Back in the late 70s when I was moving my family from Austin, Texas to Spokane, Washington we experienced a phenomenon that we had previously only read about. We had the car radio on a local station as we headed northward toward the Texas Panhandle. A bulletin was issued for a dust storm that was occurring not too far ahead of where we were. I tuned the radio to another station that was north of the storm. With the information I gleaned from the bulletins my wife and I decided our best bet was to keep driving rather than stopping to let the storm pass. If we kept moving we would be in the storm for a shorter period of time than if we stopped and waited for it to pass. The map below shows the highway between Lubbock and Amarillo where we encountered the dust storm.
We saw the huge dust cloud just ahead so we rolled up the car windows and drove on. The car was quite warm, since it didn’t have air conditioning and we were very surprised at how much dust found its way inside the car. It was a very cloying smell and taste. Even putting a handkerchief over the mouth and nose couldn’t keep us from coughing and even feeling the grit on our tongues. The storm seemed to be getting worse so I thought it would be better if we could find a road that would take us to the west and maybe we could get around it faster. My wife found a road that we could turn onto on the map, but the visibility was so bad that I missed it. I never even saw a road sign.
We finally came out of the other end of the dust storm and could open the windows and breathe fresh air again. The car was running low on gas and there was a gas station just ahead. We stopped to buy the gas and the station was “full service” because the attendant promptly asked me to pop the hood open and he’d check the oil, etc. He removed our air filter and showed it to me. The grit was actually falling out of it. As he replaced it with a new filter I explained that we somehow missed that cutoff to the west. He explained that we were lucky we missed it because the dust storms usually push enough dust and soil across that road to make a drift a couple feet deep. We would have been trapped literally in the middle of nowhere for who knows how long.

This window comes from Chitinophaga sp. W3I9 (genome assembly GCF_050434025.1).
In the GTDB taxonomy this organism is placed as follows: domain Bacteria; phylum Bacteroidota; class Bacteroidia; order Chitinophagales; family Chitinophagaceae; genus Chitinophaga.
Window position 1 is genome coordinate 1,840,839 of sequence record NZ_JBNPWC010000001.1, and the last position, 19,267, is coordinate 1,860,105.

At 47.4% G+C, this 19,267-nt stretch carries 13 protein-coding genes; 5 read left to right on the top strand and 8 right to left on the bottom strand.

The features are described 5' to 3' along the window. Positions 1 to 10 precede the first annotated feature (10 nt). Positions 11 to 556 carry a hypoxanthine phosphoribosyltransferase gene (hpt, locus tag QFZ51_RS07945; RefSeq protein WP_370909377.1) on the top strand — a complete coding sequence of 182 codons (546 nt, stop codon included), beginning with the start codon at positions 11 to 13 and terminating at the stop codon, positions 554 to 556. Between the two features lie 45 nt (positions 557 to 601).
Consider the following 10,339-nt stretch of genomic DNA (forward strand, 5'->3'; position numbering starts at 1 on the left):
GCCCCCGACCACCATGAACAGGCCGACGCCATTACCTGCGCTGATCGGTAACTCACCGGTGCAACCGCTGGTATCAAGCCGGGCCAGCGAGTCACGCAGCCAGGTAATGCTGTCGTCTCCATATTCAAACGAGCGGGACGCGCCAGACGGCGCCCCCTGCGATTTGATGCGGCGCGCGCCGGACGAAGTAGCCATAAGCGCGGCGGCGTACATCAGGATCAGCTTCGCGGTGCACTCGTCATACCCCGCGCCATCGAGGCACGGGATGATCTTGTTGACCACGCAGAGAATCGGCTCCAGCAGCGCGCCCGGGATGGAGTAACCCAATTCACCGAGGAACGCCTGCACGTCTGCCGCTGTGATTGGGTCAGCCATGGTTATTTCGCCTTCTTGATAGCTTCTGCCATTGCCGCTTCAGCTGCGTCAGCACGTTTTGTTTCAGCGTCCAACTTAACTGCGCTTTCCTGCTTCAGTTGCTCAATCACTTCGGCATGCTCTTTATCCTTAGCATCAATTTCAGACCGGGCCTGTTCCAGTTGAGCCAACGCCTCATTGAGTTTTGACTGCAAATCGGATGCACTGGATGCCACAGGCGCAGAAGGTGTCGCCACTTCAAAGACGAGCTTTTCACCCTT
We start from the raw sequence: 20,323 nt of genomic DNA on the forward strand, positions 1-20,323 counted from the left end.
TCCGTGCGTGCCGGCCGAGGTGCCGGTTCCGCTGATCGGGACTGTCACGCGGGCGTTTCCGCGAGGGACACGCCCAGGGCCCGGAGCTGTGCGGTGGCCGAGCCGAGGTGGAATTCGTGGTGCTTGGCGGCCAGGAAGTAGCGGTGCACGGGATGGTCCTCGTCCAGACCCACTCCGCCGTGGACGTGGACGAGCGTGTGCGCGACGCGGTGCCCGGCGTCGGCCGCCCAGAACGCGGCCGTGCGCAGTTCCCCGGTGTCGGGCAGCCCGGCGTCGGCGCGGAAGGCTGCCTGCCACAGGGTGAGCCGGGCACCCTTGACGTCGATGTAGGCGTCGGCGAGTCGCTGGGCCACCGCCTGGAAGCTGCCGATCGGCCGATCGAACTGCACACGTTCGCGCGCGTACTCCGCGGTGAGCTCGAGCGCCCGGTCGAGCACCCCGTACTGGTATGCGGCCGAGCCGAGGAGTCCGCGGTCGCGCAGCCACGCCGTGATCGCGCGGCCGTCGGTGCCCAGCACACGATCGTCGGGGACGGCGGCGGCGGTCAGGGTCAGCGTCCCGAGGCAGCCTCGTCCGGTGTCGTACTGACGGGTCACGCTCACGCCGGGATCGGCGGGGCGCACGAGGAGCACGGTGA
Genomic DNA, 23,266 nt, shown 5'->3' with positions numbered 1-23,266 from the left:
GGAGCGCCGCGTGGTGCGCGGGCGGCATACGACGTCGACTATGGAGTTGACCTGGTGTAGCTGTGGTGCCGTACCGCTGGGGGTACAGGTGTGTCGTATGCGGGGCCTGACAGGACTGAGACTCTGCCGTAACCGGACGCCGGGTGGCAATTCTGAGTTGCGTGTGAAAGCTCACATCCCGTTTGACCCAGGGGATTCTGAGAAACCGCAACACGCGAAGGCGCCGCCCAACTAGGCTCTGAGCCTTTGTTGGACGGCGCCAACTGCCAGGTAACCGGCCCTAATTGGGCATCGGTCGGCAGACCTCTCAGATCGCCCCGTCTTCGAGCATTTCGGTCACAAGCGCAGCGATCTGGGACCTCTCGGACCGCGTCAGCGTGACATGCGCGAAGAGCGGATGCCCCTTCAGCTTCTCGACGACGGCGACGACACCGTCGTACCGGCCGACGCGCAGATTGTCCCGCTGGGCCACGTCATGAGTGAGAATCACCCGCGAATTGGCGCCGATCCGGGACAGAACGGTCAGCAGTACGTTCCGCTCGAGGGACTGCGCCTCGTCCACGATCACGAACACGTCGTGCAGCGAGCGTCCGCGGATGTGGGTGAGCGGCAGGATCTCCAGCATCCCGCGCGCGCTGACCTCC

There is another dust storm far far away that has been causing problems for people here on earth. The storm is on Mars. NASA’s Opportunity rover has been working on Mars for an amazing 14, nearly 15, years and it was only supposed to fulfill a 90-day mission. The dust storm on Mars is unlike any here n earth. The storm not only covers the Perservance Valley, the home-away-from-home of Opportunity, but also covers an estimated 14 million square miles of the Martian surface.
The dust has covered Opportunity’s solar panels which provide the energy to charge it’s batteries. According to an article on pays.org Opportunity “… has fallen asleep and is waiting out the storm”, said John Callas, Opportunity project manager at NASA’s Jet Propulsion Laboratory.” “We are concerned but we are hopeful that the storm will clear and the rover will be able to communicate with us.” The rover did have enough stored power to send a message back to earth letting the scientists know it was going to return to the sleep mode. In sleep mode it awakens at regular intervals to check battery levels. If they are too low sleep mode is resumed.
Just take a look at the composite picture below to see just how massive the dust storm is and how quickly it spread across the Martian surface.
We’ll have to wait for the dust storm to subside and move on to find out if we’ll still have an “Opportunity” to get more data from the sleeping rover.
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